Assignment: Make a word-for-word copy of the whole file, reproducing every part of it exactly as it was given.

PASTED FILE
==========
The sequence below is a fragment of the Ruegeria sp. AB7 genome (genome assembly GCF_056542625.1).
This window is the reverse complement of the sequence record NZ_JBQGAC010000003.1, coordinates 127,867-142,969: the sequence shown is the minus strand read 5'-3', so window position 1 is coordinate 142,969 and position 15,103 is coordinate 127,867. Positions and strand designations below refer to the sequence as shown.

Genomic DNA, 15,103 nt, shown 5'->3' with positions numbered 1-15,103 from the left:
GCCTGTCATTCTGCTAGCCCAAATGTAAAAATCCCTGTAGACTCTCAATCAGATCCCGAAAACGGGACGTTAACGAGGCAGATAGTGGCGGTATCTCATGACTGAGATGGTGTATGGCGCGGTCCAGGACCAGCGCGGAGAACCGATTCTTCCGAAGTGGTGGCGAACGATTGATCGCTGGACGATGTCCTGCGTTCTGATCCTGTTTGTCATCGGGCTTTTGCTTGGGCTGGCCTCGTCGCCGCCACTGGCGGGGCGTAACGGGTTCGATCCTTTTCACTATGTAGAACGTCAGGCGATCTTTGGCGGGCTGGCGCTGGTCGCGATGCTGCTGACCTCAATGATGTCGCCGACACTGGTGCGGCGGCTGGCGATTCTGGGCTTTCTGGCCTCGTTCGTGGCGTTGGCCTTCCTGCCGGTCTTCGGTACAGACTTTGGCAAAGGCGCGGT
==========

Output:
The sequence below is a fragment of the Ruegeria sp. AB7 genome (genome assembly GCF_056542625.1).
This window is the reverse complement of the sequence record NZ_JBQGAC010000003.1, coordinates 127,867-142,969: the sequence shown is the minus strand read 5'-3', so window position 1 is coordinate 142,969 and position 15,103 is coordinate 127,867. Positions and strand designations below refer to the sequence as shown.

Genomic DNA, 15,103 nt, shown 5'->3' with positions numbered 1-15,103 from the left:
GCCTGTCATTCTGCTAGCCCAAATGTAAAAATCCCTGTAGACTCTCAATCAGATCCCGAAAACGGGACGTTAACGAGGCAGATAGTGGCGGTATCTCATGACTGAGATGGTGTATGGCGCGGTCCAGGACCAGCGCGGAGAACCGATTCTTCCGAAGTGGTGGCGAACGATTGATCGCTGGACGATGTCCTGCGTTCTGATCCTGTTTGTCATCGGGCTTTTGCTTGGGCTGGCCTCGTCGCCGCCACTGGCGGGGCGTAACGGGTTCGATCCTTTTCACTATGTAGAACGTCAGGCGATCTTTGGCGGGCTGGCGCTGGTCGCGATGCTGCTGACCTCAATGATGTCGCCGACACTGGTGCGGCGGCTGGCGATTCTGGGCTTTCTGGCCTCGTTCGTGGCGTTGGCCTTCCTGCCGGTCTTCGGTACAGACTTTGGCAAAGGCGCGGT